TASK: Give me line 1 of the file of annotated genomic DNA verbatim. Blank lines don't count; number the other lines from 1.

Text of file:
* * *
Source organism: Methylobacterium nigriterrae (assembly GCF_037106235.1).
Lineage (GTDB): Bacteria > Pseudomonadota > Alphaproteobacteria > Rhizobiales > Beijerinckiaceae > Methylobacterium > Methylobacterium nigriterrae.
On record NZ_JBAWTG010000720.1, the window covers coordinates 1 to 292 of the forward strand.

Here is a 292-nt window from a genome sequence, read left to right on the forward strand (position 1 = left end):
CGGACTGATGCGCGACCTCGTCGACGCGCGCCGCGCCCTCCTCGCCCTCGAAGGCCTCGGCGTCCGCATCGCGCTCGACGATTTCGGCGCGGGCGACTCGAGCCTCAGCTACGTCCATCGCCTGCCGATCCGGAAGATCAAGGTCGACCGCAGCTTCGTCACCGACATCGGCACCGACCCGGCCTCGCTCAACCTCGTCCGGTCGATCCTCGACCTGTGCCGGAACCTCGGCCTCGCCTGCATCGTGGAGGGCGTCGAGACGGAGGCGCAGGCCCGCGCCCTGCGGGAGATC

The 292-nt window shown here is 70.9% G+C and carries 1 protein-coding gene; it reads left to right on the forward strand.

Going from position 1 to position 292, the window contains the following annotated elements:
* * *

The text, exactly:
Source organism: Methylobacterium nigriterrae (assembly GCF_037106235.1).